Watching old programmes whenever you want either on TV on some other device is one thing. Contributing to focus groups, opinion polls, market research and survey to help shape policies, policies and products is another.
Now comes a whole new meaning. Following the crowd and its reaction is set to be the driving force behind news and current affairs type programming from now on, thanks to the simple harnessing of old technology.
Bar Graphs Bar None
Most people are familiar with what bar charts do. At their most simple level, they provide a visual representation of categorical data. That is to say, data which is categorised into discrete groupings like months, ages, days, eye colours, any demographic. The height of each bar shows the value of each category.
So you could compare how left handers, blondes or Asians react to a given question through the bar chart. Now it is being used to harness opinion and instant reaction to television.
ITV programme This Morning uses a view graph at the bottom of the screen to gauge audience reaction, which responds almost instantly. They have built The Hub, a platform offering real social presence to This Morning which allows feed to the audience bar charts on the screens during transmission.
The BBC programme Free Speech has been designed around public opinion entirely. Analysis is fed by Twitter and Facebook, though other streams may follow. It is a technique other shows are adopting, even if they don’t show the public responses on screen. Could be a mixed blessing for stand up comedians.
Social media and finance blogger Charlotte Clark has suggested that lots of companies shouldn’t shy away from sharing their customer’s real views, because people are talking about companies in social space even if they’re not displaying it.
She takes the view in the ‘bad barometer’ vs ‘brand barometer’ debate, that if Brand Republic is successful at using social analysis bar graphs for certain key companies (such as Audi and Virgin Money), then others can follow.
Businesses Need Bars
She warned against simply collecting data and presenting colourful infographics, but carefully show how you and/or your product is doping against competitors, against the market as a whole or localised, seasonally adjusted or real time, whatever suits you best.
First Direct, as she pointed out, collect positive and negative thoughts to create the lovely graphics. The ‘image depicts the results’, data visualisations that present complex information quickly and clearly. The point is not to produce impressive visual experiences that happen to put over some facts, although in today’s visual-commercial world, that idea may not always be true.
Bar graphs are easily visible on the mobile phone screen from apps, TV screens and internet wherever it is viewed. Clark argued that the day of the bar graph is really just dawning as people wake up to the power of turning anything and everything into a easily digestible display.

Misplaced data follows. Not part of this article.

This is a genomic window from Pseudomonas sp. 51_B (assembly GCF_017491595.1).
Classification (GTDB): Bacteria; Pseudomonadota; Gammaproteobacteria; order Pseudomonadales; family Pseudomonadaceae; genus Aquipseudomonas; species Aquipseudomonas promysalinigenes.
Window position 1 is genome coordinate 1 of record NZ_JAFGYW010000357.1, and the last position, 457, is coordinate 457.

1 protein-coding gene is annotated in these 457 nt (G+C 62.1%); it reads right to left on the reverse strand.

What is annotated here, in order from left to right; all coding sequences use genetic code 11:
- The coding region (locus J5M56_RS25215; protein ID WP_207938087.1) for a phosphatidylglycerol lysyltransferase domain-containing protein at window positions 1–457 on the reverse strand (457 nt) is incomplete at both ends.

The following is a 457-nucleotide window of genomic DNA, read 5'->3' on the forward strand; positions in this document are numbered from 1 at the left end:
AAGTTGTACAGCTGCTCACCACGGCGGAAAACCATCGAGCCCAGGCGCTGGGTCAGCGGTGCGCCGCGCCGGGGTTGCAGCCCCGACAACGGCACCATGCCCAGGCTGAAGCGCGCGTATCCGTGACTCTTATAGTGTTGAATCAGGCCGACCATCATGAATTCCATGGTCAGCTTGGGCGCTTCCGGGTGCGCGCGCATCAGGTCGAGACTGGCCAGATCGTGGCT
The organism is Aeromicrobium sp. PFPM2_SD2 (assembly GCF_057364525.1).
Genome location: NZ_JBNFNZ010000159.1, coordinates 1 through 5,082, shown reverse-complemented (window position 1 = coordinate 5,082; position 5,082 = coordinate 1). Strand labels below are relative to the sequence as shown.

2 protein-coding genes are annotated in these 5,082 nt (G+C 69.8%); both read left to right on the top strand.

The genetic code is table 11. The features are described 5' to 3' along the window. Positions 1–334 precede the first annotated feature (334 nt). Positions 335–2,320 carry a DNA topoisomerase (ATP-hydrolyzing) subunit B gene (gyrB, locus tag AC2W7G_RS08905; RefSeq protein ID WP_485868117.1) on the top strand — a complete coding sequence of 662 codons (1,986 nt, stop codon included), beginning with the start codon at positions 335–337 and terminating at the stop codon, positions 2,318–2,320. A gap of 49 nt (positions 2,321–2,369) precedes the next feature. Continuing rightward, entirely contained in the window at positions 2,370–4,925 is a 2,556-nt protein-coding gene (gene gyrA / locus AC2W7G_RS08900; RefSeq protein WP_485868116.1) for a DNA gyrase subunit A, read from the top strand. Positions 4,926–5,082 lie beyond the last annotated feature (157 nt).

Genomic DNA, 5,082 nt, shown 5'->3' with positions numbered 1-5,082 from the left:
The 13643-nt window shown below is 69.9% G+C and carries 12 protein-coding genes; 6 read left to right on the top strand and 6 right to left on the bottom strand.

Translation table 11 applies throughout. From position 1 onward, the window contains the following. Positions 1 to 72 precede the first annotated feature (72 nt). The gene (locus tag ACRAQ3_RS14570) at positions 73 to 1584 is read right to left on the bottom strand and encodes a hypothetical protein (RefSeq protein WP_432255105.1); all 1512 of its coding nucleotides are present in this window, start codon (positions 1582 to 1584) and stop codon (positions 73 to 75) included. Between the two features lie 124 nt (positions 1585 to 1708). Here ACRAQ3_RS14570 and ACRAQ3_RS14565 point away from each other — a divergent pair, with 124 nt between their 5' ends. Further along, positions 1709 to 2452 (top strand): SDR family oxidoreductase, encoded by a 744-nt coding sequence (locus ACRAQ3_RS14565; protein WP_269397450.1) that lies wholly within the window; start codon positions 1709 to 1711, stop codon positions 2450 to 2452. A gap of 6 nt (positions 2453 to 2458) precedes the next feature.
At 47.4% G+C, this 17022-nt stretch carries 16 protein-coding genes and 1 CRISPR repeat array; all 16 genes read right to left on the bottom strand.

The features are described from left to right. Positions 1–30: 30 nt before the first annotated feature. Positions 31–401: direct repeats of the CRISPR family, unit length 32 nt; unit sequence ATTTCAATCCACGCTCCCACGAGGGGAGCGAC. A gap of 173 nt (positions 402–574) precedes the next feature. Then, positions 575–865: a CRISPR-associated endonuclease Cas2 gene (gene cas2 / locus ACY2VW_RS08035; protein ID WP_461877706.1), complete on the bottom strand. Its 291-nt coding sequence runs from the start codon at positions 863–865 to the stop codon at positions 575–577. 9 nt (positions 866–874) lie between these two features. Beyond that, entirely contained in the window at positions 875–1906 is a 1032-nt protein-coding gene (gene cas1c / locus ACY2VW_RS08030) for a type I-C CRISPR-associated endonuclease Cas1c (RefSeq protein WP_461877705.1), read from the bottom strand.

Laws and Counter-Laws of Business
Lies, Damned Lies and Statistics: the old adage is still true, of course. Statistics can prove anything. Selected data is not the whole truth. But in business, there is every advantage in using favourable data to prove you are the best, first, biggest, most generous, fastest and brightest.
The classic 1994 book, 22 Immutable Laws of Marketing by Al Ries and Jack Trout gives solid advice to people in almost any business. Law of leadership (first into a market) is fine unless nobody wants the product and you don’t make too many mistakes.
It popularised laws of category (make a new category not a new product); of mind (make people think you are the best, first or whatever); of perceptions (reality is only what people accept as reality); of focus (own a word that people associate with your business); of exclusivity (get your own word or slogan); and of ladder (different marketing for where you are in the field, top, third or nowhere).
There were also laws of duality (every market is a two horse race in the long term); of opposites (counteract your main opponent at every turn); of division (every category will sub-divide into many other categories, like computers to mainframes, laptops, peripherals, software); of long term perspective; of extension (trying to prolong a brand past its sell by date); of singularity (only one move leads to big success, not lots of little efforts) and of predictability (that you can’t predict the future).
There were laws on success (arrogance), failure (drop, don’t fix), hype (usually not proportionate to success) and resources (you need enough to launch the product). But the one that links with bar graphs is Law 21: The Law of Acceleration.
Successful marketing programmes are built not on fads, facts or truth, but on trends. Trends accelerate or decline incredibly rapidly in response to passing moods/feelings/reactions of monitored groups of customers/viewers.
And that’s just what real time bar graphs show, what is trending, what is not.
Ignore it at your business peril, they say. Remember, marketing is the art of persuading people that what they get is what they wanted all along (paraphrasing John Carter).
Charlotte Clark, Hooray for the humble bar chart, 3 July 2012.
ITV The Hub
BBC3, Free Speech